Source: Jerusalem Post
Move marks victory for human and women’s rights, but deals possible blow to national identity.
Egypt’s decision to grant citizenship to the children of Palestinians married to Egyptian women is being hailed as a victory for women’s rights in Cairo — and equally welcomed in Israel but for political reasons.
“We praise the decision by the minister of interior. This is a victory for human rights and especially for women’s rights because it gives them equality,” Nahed Shehada, the head of programs for the Egyptian Center for Women’s Rights, told The Media Line.
Egyptian Interior Minister Maj.-Gen. Maj.-Gen. Mansour al-Issawi announced last week that Egypt would now bestow citizenship to the sons and daughters of Egyptian women married to Palestinians.
The move came following protests in Cairo by scores of Egyptian mothers of Palestinians demanding that they not be singled out. An amendment to the Egyptian Nationality Law in 2004 allowed Egyptian mothers married to foreigners to pass on their citizenship. But legislators wrote the amendment to exclude Palestinians, ostensibly out of deference to a decision by the Arab League in 1957 urging Arab states not to grant citizenship to Palestinians in order to protect their national identity.
“That was a mistaken decision of the Arab League,” Taisir Khaled, head of the Palestinian Authority’s expatriate department, told The Media Line. “This has no connection to their Palestinian rights or identity.”
Iraq, Syria, Saudi Arabia and other Gulf states have never granted Palestinians citizenship. Only Jordan among the Arab countries has given Palestinians full citizenship and they now are believed to make up the bulk of the Jordanian population. Some estimates put the number of Jordanians of Palestinian origin at 70%.
Millions of Diaspora Palestinians – their exact number if subject to controversy – maintain no full peace can be achieved with Israel unless they are allowed to return to their ancestral homes, a move Israel rejects as demographic suicide.
“In Jordan the Palestinians have been given citizenship and none of them have any doubt about their Palestinians rights,” Khaled said.
Khaled estimated that some 100,000 Palestinians live in Egypt, a nation of 80 million. He said that their children had been suffering discrimination for years, especially when it comes to their residence papers and education expenses. “The new government [of Egypt] has made a welcome step toward the Palestinians. This is a step forward for human rights,” Khaled said.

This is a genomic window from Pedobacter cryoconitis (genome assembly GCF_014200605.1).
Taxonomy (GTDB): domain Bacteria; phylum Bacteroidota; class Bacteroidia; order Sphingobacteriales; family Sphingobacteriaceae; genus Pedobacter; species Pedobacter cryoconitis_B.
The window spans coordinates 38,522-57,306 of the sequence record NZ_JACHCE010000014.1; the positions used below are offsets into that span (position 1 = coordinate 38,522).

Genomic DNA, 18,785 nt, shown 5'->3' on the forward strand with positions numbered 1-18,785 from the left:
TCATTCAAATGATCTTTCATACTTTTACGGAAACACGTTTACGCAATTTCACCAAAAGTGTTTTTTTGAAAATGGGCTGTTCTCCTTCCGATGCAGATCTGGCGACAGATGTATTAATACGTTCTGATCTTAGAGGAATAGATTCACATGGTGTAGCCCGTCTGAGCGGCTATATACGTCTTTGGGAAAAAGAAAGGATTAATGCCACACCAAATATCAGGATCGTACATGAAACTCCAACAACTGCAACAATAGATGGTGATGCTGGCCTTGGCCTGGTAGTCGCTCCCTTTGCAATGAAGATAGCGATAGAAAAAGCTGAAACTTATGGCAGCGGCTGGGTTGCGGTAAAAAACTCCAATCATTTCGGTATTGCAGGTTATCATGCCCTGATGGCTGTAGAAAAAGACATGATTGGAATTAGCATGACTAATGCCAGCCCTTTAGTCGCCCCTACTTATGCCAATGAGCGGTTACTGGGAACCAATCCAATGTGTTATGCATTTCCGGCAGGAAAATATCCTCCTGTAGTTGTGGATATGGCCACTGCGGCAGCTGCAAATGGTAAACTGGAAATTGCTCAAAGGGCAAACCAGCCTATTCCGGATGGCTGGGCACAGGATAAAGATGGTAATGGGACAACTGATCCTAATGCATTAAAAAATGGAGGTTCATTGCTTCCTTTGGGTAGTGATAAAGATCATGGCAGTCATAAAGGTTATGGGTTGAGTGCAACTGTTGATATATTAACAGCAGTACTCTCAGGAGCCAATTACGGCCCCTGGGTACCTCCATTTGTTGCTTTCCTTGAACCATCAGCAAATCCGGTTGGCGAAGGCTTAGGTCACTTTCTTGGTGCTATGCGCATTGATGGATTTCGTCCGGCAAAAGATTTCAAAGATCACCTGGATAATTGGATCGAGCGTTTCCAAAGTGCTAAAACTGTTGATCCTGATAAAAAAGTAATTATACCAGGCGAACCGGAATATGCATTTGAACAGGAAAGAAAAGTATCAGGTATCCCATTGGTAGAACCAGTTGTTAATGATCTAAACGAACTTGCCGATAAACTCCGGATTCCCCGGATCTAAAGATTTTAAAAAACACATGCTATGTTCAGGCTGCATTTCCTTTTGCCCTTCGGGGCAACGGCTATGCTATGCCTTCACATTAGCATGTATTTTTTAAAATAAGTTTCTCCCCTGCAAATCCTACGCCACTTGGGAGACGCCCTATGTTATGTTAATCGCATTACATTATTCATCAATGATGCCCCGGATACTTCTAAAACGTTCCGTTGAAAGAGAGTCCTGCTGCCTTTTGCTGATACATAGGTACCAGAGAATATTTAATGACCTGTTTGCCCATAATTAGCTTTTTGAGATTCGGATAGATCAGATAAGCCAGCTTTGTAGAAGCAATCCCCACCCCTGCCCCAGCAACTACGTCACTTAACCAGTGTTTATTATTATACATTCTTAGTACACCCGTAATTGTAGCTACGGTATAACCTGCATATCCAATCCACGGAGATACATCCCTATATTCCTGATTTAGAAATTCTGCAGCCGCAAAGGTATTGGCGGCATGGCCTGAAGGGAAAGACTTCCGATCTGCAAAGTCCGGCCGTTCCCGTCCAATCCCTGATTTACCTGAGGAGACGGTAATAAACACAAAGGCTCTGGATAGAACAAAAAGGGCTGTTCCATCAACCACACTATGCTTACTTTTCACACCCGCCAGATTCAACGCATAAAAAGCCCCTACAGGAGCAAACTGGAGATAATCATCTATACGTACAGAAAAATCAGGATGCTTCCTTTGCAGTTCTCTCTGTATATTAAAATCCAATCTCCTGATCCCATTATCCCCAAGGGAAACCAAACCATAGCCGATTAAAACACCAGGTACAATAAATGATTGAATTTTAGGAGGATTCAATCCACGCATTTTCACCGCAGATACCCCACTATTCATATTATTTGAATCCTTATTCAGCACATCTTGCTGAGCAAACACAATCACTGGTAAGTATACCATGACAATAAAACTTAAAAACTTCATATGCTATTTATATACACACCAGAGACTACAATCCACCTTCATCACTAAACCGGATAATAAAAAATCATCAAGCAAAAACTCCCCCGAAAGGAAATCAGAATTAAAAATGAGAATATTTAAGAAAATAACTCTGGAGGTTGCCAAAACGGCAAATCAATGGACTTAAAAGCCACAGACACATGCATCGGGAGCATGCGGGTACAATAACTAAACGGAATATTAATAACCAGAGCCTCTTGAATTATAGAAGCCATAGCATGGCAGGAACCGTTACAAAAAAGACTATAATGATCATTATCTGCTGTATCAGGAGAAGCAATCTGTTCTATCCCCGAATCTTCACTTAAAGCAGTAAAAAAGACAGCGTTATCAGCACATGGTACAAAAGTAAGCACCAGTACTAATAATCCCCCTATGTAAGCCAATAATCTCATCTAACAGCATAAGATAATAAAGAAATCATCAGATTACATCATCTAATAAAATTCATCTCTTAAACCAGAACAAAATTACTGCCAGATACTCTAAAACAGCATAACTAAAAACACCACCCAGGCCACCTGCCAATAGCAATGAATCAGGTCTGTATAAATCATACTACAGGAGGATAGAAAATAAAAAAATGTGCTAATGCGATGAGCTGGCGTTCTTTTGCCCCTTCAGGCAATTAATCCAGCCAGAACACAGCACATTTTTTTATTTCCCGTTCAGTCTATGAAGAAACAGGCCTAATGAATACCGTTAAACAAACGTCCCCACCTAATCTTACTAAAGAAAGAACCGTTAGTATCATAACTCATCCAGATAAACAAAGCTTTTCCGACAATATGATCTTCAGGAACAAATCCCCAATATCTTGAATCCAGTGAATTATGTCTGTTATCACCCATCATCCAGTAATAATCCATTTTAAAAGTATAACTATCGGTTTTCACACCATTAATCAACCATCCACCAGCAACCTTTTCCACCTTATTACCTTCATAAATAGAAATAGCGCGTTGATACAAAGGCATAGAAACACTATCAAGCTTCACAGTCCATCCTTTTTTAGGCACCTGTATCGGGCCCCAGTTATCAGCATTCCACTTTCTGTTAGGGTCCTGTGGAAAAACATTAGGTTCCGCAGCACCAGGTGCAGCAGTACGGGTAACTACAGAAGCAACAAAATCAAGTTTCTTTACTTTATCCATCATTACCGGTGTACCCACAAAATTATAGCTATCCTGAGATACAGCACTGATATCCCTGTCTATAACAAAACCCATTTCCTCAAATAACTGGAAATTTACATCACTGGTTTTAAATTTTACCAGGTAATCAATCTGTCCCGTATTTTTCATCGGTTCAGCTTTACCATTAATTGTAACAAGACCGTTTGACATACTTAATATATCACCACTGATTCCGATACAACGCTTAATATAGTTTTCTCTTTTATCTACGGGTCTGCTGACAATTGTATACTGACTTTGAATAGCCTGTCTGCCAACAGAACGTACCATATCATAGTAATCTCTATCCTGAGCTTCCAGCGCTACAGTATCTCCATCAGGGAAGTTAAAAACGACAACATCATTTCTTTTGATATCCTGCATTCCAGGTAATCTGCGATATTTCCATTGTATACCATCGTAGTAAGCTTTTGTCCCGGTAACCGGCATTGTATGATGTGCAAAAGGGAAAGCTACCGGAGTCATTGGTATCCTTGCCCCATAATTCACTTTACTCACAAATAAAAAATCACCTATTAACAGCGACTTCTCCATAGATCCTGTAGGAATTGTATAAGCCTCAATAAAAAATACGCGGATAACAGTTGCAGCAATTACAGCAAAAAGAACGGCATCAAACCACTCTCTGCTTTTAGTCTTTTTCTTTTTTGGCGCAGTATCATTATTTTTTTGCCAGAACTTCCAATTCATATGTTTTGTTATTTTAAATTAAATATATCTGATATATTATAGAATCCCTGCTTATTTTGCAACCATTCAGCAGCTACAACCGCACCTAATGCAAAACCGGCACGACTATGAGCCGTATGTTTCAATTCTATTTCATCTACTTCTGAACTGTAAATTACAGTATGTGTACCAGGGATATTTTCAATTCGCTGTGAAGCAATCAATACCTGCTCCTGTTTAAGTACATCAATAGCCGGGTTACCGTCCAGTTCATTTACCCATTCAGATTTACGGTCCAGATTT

It is estimated that 75,000 Palestinians moved to Egypt well before the foundation of Israel in 1948. Among the most prominent who grew up there were PLO leader Yasser Arafat and historian Edward Said.
Oroub El-Abed, author of the book Unprotected: Palestinians in Egypt Since 1948, has documented the Palestinian experience in Egypt. She wrote that “consistent denial of rights has eroded, not bolstered, Palestinian identity. … Thousands of vulnerable young Palestinians are ‘illegal’ despite having been born in Egypt.”
“As third and fourth post-nakba generation, they have minimal knowledge of Palestine or connection to traditional kin networks,” El-Abed wrote, using the Arabic term for Israel’s 1948 War of Independence. “State policies have left them in limbo, denying them both rights and identity.”
But Shehada of the Egyptian Center for Women’s Rights lauded the reform terming it mainly a gender issue, one more step toward ensuring women’s rights in Egypt, and not a Palestinian issue.
“Even if it were only one Palestinian it is still an important step,” said Shehada, adding their organization was also pushing for citizenship to be granted to foreign husbands of Egyptian women.
She added that under Egyptian law citizenship was automatically granted to women who marry Egyptian men.
The move comes as Egypt, currently under control of the military, has been boosting its influence with the Palestinians. It successfully brokered a reconciliation agreement between Fatah and Hamas that was signed last week in Cairo, and is promising to open up its border with the Hamas-controlled Gaza Strip.
Ties with Israel, never warm, have become more strained, with polls showing a large majority of Egyptians favoring severing diplomatic relations. Nevertheless, some Israelis saw the latest move in a positive light. But one former Israeli Foreign Ministry officials hailed the Egyptian decision on nationality.
“I welcome it. The more Palestinians who become Egyptian, the less they will be trying to become Israeli,” Alan Baker, a former legal adviser with the rank of ambassador at the ministry and now director of the Institute for Contemporary Affairs, a pro-Israel think tank in Jerusalem, told The Media Line.
“If the Egyptians are now going to give citizenship to these Palestinians then that’s wonderful,” said Baker. “The more other countries give their citizenship to the Palestinians the less of a problem we will have.”
“The Egyptians are becoming more humane, so this may be one of the indicatives of that,” Baker said. “They are giving the Palestinians as much as they think that they can give them because they don’t want responsibility of the Gaza Strip.”